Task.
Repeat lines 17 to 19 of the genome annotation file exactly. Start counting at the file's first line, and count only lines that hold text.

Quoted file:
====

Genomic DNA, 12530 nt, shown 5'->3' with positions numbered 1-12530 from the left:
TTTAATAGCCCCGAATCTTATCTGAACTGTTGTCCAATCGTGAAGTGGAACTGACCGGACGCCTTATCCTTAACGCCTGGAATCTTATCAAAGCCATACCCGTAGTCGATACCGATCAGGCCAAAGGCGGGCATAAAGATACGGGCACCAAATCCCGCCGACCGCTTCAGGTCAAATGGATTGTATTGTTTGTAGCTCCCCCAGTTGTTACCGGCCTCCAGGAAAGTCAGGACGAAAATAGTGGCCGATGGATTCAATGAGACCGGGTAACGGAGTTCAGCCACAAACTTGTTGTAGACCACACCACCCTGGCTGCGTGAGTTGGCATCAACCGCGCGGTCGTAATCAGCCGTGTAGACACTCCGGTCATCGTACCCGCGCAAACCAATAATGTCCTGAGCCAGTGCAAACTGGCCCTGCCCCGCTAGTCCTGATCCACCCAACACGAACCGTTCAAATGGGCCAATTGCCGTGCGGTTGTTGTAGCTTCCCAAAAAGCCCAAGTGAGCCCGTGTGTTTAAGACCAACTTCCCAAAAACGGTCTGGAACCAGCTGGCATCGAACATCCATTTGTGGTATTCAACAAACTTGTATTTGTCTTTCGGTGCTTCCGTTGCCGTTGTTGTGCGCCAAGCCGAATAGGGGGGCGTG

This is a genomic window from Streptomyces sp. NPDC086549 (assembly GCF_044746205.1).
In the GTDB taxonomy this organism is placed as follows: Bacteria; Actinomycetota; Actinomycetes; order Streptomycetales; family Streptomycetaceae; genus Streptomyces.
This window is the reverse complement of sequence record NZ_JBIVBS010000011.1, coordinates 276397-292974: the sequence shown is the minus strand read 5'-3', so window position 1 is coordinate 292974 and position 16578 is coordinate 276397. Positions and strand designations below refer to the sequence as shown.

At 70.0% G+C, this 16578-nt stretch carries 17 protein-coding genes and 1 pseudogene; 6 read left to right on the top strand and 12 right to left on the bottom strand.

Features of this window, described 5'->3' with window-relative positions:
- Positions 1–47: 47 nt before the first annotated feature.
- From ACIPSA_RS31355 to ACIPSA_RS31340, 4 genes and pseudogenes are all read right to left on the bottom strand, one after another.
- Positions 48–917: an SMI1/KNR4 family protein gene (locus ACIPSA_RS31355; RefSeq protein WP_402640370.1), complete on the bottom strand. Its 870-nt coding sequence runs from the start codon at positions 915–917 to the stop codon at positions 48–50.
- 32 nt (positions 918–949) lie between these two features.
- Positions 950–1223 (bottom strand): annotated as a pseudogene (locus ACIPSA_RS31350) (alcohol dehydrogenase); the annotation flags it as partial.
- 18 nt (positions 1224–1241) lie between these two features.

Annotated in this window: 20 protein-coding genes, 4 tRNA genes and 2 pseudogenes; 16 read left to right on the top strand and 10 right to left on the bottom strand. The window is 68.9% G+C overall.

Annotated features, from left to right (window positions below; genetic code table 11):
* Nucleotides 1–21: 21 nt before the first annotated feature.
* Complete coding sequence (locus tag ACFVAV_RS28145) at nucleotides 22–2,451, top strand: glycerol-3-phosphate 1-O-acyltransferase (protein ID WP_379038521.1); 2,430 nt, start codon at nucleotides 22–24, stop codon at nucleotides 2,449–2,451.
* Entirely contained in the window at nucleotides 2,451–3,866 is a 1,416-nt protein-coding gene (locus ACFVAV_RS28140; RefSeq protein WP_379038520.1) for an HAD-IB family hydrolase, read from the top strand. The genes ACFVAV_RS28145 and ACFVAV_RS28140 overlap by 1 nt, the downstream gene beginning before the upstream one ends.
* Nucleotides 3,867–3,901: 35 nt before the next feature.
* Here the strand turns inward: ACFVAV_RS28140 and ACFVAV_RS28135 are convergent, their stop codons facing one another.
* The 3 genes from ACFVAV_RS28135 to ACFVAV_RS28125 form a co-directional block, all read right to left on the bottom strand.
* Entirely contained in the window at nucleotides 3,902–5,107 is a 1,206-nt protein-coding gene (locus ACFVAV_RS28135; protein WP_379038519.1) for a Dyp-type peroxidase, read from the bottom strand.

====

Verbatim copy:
* Complete coding sequence (locus tag ACFVAV_RS28145) at nucleotides 22–2,451, top strand: glycerol-3-phosphate 1-O-acyltransferase (protein ID WP_379038521.1); 2,430 nt, start codon at nucleotides 22–24, stop codon at nucleotides 2,449–2,451.
* Entirely contained in the window at nucleotides 2,451–3,866 is a 1,416-nt protein-coding gene (locus ACFVAV_RS28140; RefSeq protein WP_379038520.1) for an HAD-IB family hydrolase, read from the top strand. The genes ACFVAV_RS28145 and ACFVAV_RS28140 overlap by 1 nt, the downstream gene beginning before the upstream one ends.
* Nucleotides 3,867–3,901: 35 nt before the next feature.